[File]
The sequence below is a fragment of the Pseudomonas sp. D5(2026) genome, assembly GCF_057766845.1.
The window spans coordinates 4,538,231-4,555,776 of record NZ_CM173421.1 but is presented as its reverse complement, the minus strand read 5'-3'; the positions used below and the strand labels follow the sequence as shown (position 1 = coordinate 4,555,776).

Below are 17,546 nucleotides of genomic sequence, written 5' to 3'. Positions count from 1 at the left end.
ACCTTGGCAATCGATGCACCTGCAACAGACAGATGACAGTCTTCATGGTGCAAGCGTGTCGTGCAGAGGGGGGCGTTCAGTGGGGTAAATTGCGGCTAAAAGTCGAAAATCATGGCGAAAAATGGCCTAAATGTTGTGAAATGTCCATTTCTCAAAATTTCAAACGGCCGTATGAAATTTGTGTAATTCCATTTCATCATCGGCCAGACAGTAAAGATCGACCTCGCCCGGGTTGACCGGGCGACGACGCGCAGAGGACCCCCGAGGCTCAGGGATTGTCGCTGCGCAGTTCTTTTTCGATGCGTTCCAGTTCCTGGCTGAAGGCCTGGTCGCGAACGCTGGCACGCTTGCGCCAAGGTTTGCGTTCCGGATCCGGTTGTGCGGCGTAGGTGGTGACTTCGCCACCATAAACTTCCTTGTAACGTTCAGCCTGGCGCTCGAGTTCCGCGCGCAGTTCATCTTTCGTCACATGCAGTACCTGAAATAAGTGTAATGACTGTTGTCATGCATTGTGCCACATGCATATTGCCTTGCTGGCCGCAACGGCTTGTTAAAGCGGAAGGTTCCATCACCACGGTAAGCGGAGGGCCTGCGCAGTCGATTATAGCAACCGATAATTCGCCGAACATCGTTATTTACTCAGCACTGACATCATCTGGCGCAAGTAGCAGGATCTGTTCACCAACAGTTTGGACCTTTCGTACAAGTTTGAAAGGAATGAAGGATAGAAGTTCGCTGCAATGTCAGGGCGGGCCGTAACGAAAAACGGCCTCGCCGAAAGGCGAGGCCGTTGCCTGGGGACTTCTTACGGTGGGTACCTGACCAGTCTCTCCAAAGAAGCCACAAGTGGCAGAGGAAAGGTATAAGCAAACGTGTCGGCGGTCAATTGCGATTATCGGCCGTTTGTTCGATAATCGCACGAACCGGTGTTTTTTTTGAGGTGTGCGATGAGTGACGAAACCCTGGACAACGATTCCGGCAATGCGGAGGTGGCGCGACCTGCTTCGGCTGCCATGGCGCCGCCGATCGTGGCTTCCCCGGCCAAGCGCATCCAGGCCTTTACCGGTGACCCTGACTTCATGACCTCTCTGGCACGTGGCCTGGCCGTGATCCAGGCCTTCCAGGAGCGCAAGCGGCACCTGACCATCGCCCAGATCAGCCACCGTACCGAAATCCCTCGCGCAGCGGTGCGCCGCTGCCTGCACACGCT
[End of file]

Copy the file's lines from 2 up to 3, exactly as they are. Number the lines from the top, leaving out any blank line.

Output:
The window spans coordinates 4,538,231-4,555,776 of record NZ_CM173421.1 but is presented as its reverse complement, the minus strand read 5'-3'; the positions used below and the strand labels follow the sequence as shown (position 1 = coordinate 4,555,776).

Below are 17,546 nucleotides of genomic sequence, written 5' to 3'. Positions count from 1 at the left end.